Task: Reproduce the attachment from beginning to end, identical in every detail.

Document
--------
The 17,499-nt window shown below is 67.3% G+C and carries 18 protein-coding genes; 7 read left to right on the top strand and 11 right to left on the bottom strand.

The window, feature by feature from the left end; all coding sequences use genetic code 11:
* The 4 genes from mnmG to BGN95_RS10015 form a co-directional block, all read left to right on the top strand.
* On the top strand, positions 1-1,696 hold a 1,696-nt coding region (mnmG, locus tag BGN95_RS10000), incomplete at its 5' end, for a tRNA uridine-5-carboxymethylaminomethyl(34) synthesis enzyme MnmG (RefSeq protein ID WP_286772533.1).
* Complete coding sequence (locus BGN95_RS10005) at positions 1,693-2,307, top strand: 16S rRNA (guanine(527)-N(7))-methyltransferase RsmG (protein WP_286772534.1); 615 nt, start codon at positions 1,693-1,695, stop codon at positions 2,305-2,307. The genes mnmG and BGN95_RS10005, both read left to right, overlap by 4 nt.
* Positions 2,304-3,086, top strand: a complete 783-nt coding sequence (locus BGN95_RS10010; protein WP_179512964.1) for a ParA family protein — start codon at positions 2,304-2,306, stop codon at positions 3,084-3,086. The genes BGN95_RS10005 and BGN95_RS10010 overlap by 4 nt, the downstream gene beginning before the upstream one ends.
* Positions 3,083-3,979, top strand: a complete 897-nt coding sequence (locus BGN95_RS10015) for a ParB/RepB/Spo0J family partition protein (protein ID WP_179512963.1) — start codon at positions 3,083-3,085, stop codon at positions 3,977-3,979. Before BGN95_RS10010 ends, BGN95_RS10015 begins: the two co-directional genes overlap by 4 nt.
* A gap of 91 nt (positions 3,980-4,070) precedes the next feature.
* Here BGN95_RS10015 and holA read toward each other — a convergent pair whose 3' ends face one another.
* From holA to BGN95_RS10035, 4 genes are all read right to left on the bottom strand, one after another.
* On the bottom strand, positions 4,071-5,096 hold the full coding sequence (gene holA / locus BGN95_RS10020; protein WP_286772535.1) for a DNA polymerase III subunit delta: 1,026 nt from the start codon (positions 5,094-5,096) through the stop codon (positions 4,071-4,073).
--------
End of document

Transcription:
The 17,499-nt window shown below is 67.3% G+C and carries 18 protein-coding genes; 7 read left to right on the top strand and 11 right to left on the bottom strand.

The window, feature by feature from the left end; all coding sequences use genetic code 11:
* The 4 genes from mnmG to BGN95_RS10015 form a co-directional block, all read left to right on the top strand.
* On the top strand, positions 1-1,696 hold a 1,696-nt coding region (mnmG, locus tag BGN95_RS10000), incomplete at its 5' end, for a tRNA uridine-5-carboxymethylaminomethyl(34) synthesis enzyme MnmG (RefSeq protein ID WP_286772533.1).
* Complete coding sequence (locus BGN95_RS10005) at positions 1,693-2,307, top strand: 16S rRNA (guanine(527)-N(7))-methyltransferase RsmG (protein WP_286772534.1); 615 nt, start codon at positions 1,693-1,695, stop codon at positions 2,305-2,307. The genes mnmG and BGN95_RS10005, both read left to right, overlap by 4 nt.
* Positions 2,304-3,086, top strand: a complete 783-nt coding sequence (locus BGN95_RS10010; protein WP_179512964.1) for a ParA family protein — start codon at positions 2,304-2,306, stop codon at positions 3,084-3,086. The genes BGN95_RS10005 and BGN95_RS10010 overlap by 4 nt, the downstream gene beginning before the upstream one ends.
* Positions 3,083-3,979, top strand: a complete 897-nt coding sequence (locus BGN95_RS10015) for a ParB/RepB/Spo0J family partition protein (protein ID WP_179512963.1) — start codon at positions 3,083-3,085, stop codon at positions 3,977-3,979. Before BGN95_RS10010 ends, BGN95_RS10015 begins: the two co-directional genes overlap by 4 nt.
* A gap of 91 nt (positions 3,980-4,070) precedes the next feature.
* Here BGN95_RS10015 and holA read toward each other — a convergent pair whose 3' ends face one another.
* From holA to BGN95_RS10035, 4 genes are all read right to left on the bottom strand, one after another.
* On the bottom strand, positions 4,071-5,096 hold the full coding sequence (gene holA / locus BGN95_RS10020; protein WP_286772535.1) for a DNA polymerase III subunit delta: 1,026 nt from the start codon (positions 5,094-5,096) through the stop codon (positions 4,071-4,073).